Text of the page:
Beige Book Moves The Dollar Lower

Good day. Wow! What an afternoon in the currency markets. Was I ever wrong when I closed out yesterday’s Pfennig with “it should be a flat day with no data released.” While the morning was pretty boring, we saw the currencies turn in their best day in a month after the Fed released their Beige Book.

The Beige Book is a survey of regional economic performance compiled by the different Federal Reserve banks. The report, which was released just after 1:00 CST, said the pace of economic growth in the United States has slowed. Traders sold dollars as the report suggested the central bank may be closer to pausing after lifting borrowing costs 17 straight times since June 2004. Housing markets cooled, and retail sales in most areas grew at a “modest or disappointing” pace, the Fed said. Consumer price increases were “modest,” the report said.

The focus will be on the durable goods orders, weekly jobs data, and new home sales, which will be released this morning. The durable goods orders are expected to be up two percent compared to last month’s negative number. But this positive news will likely be offset by new home sales, which are expected to show a month-on-month drop of 6%.  The Fed has been keeping a keen eye on the housing market, so traders may give the housing data more weight. Friday we will get the GDP numbers for second quarter, personal consumption, and the employment cost index. The majority of this data will likely call into question further rate increases by the Fed, so look for continued dollar weakness.

A couple of reports released in Europe last night also helped the Euro shoot up into the mid 1.27 range. Germany’s consumer confidence rose to the highest level since 2001.  Germany’s economy is now on course for its best growth performance since 2000. Also, France’s joblessness fell in June for a fifth month, the longest such streak in five years.  Prime Minister Dominque de Villepin said he plans to reduce the total of jobless to below two million, a level last reached in 1983. So, the two largest economies in the euro are both recording solid economic performances and have given the ECB plenty of reasons to hike rates again at their next meeting.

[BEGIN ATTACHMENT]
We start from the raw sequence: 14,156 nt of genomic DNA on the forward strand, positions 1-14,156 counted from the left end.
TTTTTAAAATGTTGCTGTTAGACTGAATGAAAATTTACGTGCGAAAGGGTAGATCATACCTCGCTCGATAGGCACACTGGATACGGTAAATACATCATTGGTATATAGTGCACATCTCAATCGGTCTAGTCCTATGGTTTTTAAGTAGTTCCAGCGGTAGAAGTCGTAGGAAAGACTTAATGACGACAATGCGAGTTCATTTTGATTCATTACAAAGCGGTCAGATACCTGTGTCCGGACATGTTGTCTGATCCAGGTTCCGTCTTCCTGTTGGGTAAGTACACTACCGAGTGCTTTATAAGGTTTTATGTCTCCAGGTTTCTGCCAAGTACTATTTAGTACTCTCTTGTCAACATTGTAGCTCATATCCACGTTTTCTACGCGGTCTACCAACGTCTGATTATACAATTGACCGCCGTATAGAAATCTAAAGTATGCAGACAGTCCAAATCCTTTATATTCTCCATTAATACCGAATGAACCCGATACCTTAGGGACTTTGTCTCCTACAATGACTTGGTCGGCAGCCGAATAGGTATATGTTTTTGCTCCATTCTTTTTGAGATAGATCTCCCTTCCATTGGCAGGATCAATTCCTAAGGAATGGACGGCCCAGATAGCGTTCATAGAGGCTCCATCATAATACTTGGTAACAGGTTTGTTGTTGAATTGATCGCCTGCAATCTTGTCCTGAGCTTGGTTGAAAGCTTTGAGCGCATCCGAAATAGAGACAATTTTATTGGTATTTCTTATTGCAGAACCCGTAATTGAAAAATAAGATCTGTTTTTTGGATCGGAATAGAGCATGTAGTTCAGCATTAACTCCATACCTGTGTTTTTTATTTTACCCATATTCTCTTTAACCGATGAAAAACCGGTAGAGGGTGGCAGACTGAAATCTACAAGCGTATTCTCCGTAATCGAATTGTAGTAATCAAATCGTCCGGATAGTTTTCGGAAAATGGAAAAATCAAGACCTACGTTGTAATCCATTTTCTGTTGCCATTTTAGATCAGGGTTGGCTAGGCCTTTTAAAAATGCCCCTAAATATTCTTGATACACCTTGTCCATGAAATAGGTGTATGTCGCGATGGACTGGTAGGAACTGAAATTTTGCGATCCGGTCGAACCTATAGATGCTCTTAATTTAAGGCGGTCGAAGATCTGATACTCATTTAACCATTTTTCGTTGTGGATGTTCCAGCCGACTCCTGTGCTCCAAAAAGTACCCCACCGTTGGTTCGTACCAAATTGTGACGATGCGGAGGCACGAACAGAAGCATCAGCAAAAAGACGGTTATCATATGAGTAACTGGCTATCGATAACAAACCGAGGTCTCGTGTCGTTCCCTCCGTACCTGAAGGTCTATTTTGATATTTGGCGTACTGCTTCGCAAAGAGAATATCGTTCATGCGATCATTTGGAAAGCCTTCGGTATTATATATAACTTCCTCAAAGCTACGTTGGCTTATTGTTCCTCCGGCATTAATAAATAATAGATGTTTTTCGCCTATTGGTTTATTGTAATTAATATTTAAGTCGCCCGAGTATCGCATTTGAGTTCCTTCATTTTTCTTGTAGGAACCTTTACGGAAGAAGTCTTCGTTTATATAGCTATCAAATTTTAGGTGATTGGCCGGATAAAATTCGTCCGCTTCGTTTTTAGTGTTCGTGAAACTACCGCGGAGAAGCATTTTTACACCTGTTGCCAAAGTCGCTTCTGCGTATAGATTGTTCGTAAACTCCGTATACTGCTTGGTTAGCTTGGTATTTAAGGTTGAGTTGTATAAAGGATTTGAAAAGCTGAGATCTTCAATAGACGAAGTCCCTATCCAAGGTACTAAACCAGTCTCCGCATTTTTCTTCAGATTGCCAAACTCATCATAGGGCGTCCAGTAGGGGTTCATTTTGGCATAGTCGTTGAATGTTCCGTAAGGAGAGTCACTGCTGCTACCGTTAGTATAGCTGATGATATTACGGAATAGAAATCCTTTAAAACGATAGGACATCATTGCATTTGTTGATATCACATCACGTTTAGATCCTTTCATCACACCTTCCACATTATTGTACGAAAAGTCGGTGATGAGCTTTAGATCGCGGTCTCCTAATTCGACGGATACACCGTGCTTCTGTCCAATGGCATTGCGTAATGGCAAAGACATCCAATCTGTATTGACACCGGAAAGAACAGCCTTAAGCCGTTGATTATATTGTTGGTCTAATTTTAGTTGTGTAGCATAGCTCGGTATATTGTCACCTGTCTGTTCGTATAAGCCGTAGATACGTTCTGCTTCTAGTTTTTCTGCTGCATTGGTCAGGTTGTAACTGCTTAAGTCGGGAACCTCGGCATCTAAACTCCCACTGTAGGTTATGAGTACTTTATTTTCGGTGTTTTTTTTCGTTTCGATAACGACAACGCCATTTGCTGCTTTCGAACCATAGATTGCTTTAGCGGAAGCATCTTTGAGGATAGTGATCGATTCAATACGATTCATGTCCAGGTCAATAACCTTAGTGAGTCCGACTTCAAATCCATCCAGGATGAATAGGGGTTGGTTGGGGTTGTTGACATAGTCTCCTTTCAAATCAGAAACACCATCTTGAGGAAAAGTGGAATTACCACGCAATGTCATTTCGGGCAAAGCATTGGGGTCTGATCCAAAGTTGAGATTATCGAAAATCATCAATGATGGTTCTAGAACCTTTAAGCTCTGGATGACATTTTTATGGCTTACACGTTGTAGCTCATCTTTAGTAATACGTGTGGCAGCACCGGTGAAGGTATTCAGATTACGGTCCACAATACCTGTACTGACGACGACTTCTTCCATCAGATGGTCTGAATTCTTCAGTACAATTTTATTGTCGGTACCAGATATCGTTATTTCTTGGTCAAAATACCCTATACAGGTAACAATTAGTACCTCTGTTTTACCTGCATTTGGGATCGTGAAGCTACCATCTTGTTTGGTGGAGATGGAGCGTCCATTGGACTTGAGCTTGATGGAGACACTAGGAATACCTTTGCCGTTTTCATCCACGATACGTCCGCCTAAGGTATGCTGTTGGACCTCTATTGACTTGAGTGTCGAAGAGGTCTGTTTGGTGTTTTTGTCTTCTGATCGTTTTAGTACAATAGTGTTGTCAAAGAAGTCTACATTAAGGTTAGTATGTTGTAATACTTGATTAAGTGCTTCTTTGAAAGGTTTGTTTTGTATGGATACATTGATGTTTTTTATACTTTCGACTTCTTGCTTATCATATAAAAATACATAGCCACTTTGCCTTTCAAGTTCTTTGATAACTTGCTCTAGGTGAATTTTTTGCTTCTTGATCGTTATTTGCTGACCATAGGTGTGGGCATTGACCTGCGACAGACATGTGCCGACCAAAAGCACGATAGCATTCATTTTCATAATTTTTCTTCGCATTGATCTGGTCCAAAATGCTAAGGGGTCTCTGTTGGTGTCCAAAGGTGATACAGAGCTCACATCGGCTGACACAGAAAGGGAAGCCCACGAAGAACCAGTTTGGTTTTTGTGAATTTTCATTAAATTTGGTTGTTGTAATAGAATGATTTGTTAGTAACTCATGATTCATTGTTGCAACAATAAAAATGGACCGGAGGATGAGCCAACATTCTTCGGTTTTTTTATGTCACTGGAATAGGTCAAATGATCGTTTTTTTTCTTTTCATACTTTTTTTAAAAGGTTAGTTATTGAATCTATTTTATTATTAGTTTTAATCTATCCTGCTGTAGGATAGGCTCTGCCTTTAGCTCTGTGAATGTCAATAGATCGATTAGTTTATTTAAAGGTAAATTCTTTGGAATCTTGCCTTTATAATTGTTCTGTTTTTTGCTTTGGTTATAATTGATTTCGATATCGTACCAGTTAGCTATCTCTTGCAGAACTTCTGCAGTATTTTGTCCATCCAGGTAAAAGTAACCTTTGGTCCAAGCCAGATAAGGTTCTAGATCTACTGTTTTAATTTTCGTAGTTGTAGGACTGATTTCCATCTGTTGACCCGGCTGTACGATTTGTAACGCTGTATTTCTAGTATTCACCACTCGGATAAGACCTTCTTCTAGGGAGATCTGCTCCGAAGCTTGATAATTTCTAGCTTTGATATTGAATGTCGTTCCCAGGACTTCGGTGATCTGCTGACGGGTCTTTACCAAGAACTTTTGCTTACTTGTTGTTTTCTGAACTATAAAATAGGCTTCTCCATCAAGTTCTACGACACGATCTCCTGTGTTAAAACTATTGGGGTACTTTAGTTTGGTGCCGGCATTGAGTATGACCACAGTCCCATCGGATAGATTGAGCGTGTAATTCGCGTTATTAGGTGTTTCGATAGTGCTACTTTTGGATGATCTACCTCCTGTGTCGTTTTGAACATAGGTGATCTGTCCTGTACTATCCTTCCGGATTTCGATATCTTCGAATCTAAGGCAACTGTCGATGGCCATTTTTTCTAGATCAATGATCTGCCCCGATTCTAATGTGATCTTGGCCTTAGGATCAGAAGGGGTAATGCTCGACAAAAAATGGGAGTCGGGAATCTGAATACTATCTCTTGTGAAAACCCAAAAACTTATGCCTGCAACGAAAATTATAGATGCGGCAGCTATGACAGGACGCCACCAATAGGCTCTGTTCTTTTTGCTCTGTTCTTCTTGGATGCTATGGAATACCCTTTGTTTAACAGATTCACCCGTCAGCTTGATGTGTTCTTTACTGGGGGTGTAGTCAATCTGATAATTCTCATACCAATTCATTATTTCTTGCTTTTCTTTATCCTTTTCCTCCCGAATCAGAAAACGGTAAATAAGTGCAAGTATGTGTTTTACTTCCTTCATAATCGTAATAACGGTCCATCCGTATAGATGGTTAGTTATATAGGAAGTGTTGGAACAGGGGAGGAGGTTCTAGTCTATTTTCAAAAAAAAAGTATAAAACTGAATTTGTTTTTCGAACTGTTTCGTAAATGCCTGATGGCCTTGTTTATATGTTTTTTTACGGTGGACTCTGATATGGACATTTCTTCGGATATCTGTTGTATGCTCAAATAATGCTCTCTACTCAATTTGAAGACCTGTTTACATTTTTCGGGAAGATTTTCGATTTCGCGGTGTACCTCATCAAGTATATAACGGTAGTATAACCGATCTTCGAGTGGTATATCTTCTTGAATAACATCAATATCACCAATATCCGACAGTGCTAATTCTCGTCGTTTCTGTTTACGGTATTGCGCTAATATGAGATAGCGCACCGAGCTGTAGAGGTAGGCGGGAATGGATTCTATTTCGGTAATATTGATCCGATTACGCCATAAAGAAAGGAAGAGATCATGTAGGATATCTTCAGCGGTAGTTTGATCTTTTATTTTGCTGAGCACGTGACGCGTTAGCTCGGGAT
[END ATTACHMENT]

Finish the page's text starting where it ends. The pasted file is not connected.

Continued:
One of our new ‘focus” currencies has been the Swedish Krona. This country has been turning in good growth numbers and has a central bank that is dedicated to combating inflation. Swedish consumer confidence rose in July as an improving labor market in the largest Nordic economy boosted optimism. The consumer confidence index rose to 16.4 from 15.7 in June, and a separate report showed business confidence rose to eight in the second quarter from five in the first. While these numbers probably don’t mean a hill of beans to Pfennig readers, they mean both consumer and business confidence remain at strong levels, thus indicating a healthy economic expansion. This provides the Riksbank with plenty of arguments to continue raising rates at a fairly rapid pace. With a strong economy, increasing labor market, and rising rates. The Swedish Krona should continue to be one of the star currencies of 2006.

Turning to some of our old favorites, the Aussie dollar continued to turn in an excellent performance as currency traders are now expecting two more interest rate increases in 2006. While most have expected the Reserve Bank of Australia to raise rates on August 2, 2006, recent inflation reports now have traders betting the bank will need to raise again before the end of the year.